8. Dr. Mauskop says: 06/27/201412:17 am

    It is possible that the inactive ingredients or the sweetener is what makes you drowsy. Try a different generic manufacturer. Some of my patients also complain that the generic rizatriptan (Maxalt MLT) does not melt in the mouth as well as the brand or that it leaves a gritty residue in the mouth.

  9. Nancy H says: 06/26/201410:47 pm

    Has anyone found that the generic Maxalt MLT (Brekenridge) makes you drowsy? I have taken Maxalt MLT for 16 years and loved it, could go about my day after taking. This generic is making me so tired.

  10. Dr. Mauskop says: 04/23/201411:17 am

    Actually, the MLT form of Maxalt and Zomig ZMT, which melt in your mouth do not get absorbed in the mouth, but in the stomach. The advantage of the melting forms is that you do not have to drink water if you do not have water or if you are so nauseous that drinking makes you vomit. Otherwise, it is better to drink water with both the melting or regular tablets.

  11. dr.migraine says: 04/18/20147:48 am

    Hey to evryone saying that it has to be swallowed plz buy regular tablets coz point of mlt is that it dissolves in mouth and gets absored by sublingual vessels bypassing ythe stomach absorption.

  12. Desperate for Relief says: 11/05/20137:14 pm

    I’ve had migraines for 17 years and my only salvation has been that I could depend on MAXALT to work and let me function. Within the past few months, I was forced to switch to generic (Rizatriptan) by my insurance company. The co-pay for MAXALT MLT is now $500-$700 for 36 pills. Finding a generic that works for me has become a nightmare. To date, I have tried 4 different manufacturer’s. I was thrilled when PAR was so close to the original in effectiveness, taste, and ability to dissolve instantly in your mouth But.I was able to get only one 3-month supply; then, PAR was underbid by the other manufacturers and now my pharmacies say they can’t get it for my insurance! I can’t figure out how this is possible. Has anyone else come across this problem? I have somce tried 3 other manufacturers (GlenMarck, Beckenridge, Mylan). None of them even come close to the effectiveness of original Maxalt or PAR generic. If my headache goes away at all, it has been coming back later in the day. Now I’m taking more of the generic pills and am having rebound headaches that don’t respond at all to the drug. I don’t know what to do or who to appeal to for affordable migraine medication that works. If anyone has any advice, it would be much appreciated!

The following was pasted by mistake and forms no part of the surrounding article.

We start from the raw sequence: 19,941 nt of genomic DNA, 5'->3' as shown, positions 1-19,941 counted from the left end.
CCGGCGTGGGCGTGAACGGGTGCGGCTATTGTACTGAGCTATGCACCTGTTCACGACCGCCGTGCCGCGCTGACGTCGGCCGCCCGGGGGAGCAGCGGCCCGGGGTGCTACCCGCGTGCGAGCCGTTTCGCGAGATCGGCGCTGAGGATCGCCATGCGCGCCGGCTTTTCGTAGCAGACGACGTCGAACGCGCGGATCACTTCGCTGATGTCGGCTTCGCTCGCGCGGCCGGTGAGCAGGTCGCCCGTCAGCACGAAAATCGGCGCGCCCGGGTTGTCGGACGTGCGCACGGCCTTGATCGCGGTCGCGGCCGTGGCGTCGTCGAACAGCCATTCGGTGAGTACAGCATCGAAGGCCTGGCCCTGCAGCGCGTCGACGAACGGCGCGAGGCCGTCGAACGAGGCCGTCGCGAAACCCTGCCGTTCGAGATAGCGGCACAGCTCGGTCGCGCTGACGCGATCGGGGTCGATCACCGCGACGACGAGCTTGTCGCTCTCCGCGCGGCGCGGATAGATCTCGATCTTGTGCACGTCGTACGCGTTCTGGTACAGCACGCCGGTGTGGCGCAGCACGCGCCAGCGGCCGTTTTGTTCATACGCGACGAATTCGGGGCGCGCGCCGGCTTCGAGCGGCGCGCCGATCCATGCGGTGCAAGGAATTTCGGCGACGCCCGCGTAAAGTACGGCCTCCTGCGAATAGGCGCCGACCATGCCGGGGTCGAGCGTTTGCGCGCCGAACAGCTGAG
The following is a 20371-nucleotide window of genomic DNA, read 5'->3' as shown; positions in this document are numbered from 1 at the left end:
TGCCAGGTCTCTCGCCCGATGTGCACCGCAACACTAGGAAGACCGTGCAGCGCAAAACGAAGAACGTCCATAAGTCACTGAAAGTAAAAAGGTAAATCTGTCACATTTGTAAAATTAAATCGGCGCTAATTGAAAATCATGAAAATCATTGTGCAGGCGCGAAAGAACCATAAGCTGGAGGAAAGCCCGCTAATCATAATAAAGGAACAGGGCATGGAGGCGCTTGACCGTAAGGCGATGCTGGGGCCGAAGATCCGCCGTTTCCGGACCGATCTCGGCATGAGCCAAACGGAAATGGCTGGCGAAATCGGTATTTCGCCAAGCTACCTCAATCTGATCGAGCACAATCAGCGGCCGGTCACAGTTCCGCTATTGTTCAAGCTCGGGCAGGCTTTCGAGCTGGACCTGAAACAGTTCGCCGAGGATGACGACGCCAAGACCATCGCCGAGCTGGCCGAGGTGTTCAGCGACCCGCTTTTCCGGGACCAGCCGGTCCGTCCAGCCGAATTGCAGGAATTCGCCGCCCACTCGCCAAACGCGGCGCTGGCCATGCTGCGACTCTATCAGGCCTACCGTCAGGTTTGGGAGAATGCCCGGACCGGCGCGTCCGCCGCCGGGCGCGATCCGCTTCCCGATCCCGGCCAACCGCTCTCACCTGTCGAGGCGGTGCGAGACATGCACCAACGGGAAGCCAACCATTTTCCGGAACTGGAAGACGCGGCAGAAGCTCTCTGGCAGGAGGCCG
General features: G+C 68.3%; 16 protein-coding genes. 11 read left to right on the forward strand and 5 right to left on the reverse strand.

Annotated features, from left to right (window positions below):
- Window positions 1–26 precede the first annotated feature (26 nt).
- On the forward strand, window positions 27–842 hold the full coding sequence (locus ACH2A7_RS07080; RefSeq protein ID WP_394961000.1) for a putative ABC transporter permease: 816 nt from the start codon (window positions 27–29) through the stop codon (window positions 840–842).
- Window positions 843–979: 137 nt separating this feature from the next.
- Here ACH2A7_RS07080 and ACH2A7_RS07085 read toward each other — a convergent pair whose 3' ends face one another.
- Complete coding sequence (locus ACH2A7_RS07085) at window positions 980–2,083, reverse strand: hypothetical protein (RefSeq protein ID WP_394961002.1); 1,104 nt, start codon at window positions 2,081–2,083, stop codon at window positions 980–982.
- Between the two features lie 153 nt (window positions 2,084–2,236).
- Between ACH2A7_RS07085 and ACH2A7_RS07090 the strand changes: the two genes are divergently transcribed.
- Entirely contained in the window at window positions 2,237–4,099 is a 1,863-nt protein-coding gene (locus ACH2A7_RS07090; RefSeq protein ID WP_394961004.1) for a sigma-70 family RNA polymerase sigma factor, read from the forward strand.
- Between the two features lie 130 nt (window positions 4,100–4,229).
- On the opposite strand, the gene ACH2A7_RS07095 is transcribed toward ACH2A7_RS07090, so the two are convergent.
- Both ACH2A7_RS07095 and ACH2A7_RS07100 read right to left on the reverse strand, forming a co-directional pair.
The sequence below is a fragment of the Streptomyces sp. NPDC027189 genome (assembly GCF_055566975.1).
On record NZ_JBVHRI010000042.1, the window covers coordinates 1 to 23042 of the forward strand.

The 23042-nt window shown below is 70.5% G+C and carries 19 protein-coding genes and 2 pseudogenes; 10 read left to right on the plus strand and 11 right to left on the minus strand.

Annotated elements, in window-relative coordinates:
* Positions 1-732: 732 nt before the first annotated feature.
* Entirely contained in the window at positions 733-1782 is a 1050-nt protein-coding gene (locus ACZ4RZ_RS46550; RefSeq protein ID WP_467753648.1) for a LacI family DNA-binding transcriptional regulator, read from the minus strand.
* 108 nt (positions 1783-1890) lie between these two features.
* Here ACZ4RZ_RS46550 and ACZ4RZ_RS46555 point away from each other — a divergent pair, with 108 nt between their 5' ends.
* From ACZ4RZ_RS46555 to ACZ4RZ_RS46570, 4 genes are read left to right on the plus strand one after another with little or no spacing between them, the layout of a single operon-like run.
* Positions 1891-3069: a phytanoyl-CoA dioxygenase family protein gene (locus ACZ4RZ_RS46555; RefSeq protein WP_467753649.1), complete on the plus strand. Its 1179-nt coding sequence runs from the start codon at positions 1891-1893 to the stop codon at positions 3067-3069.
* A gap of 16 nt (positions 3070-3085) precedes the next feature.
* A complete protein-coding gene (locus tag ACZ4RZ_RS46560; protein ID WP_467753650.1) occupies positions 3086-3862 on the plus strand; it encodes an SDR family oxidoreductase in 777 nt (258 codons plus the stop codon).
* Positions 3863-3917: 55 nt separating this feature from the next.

13. Dr. Mauskop says: 10/28/20139:56 am

    For those of you whose insurance makes you use the MLT or melt form of Maxalt, here is a very useful tip: do not wait for it to melt in your mouth but drink it with water as you would a regular tablet. It will work faster and you won’t have to deal with the taste and grittiness. The reason it works faster if you swallow it with water is that MLT form does not get absorbed in the mouth as many people think, but it has to slowly trickle down your throat into the stomach and then intestine where it eventually does get absorbed.

  14. Judy F. says: 10/28/20139:27 am

    I also agree that the PAR is much closer to the original. I’m all for paying less, and was excited when Maxalt went generic, however, now that the pharmacy that I must use has switched, I noticed it is like the non-MLT kind that I used to have to get. The pharmacist explained that there is probably a range of “meltability” and as long as they meet that, the generic is good to go. It’s horrible! Grainy, bitter (even w/more nutra-sweet than the PAR one) and takes a couple minutes to melt vs. the 5-10 seconds. I’m going to try and crush it to see if that will help it melt fast. Also note that the PAR is made in the United Kingdom, new one is from India.

  15. Topamax apocalypse zombie says: 10/24/201312:17 am

    Thank you so much for this post. After the generic Maxalt became available my co-pay jumped from $50 to $70. So I reluctantly, thought I would try the generic which was only $20. The first month was Mylan melts, in the bottle, unlike the usual individually wrapped ones. I too, initially thought there was a mistake, but the pharmacist confirmed they were the same but generic and only packaged different.
    I really didn’t like how it made my stomach feel immediately after taking it, similar to a bloating feeling. Fortunately, I didn’t suffer from many migraines that month. I got a new prescription and filled at a different pharmacy and they were dispensed in the individual wrappers and were PAR pharmaceuticals. Aside from the normal side effect of an immediate stiff neck or tweaks in my neck, I thought I liked them better. But I wasn’t sure if it was because they were closer to the non generic in terms of being individually wrapped and melted better, and yes as mentioned above, no grainy taste, or if the efficacy was any different. Now that I’ve read this post I feel that my thoughts were true – the PAR ones seem to be closer to the original Maxalt – MLT.

    BTW: I noticed the mention of Topamax. I took this medication for two years – I stopped taking it once I realized my life was becoming unmanageable and I was developing severe cognitive problems, in addition to depression and panic attacks. I have been off several months now, and I still feel like a zombie and I’m scared to death that once extroverted personality, memory and quick-wit, will never be what it once was.